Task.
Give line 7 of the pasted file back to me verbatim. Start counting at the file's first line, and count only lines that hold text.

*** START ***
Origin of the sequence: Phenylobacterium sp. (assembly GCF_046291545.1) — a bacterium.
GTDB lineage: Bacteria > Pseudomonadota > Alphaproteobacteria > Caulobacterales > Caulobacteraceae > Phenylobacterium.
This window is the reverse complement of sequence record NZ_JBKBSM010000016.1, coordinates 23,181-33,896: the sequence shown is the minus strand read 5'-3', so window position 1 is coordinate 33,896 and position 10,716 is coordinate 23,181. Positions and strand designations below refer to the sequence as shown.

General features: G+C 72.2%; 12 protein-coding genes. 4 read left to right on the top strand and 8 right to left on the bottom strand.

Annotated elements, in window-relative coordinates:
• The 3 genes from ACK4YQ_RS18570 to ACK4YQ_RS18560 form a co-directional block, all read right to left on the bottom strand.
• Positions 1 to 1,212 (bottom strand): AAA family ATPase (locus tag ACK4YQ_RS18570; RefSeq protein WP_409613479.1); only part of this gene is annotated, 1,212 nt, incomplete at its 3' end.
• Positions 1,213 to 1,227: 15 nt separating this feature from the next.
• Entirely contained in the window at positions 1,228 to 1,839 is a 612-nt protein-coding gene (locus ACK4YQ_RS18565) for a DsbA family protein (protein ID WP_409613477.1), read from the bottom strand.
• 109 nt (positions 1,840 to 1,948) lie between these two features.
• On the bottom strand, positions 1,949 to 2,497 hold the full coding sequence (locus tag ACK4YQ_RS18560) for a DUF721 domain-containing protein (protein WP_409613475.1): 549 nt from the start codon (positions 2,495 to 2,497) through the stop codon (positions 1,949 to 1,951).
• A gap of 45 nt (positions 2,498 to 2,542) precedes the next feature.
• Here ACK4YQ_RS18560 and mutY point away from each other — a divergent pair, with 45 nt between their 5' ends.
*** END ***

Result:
• Positions 1 to 1,212 (bottom strand): AAA family ATPase (locus tag ACK4YQ_RS18570; RefSeq protein WP_409613479.1); only part of this gene is annotated, 1,212 nt, incomplete at its 3' end.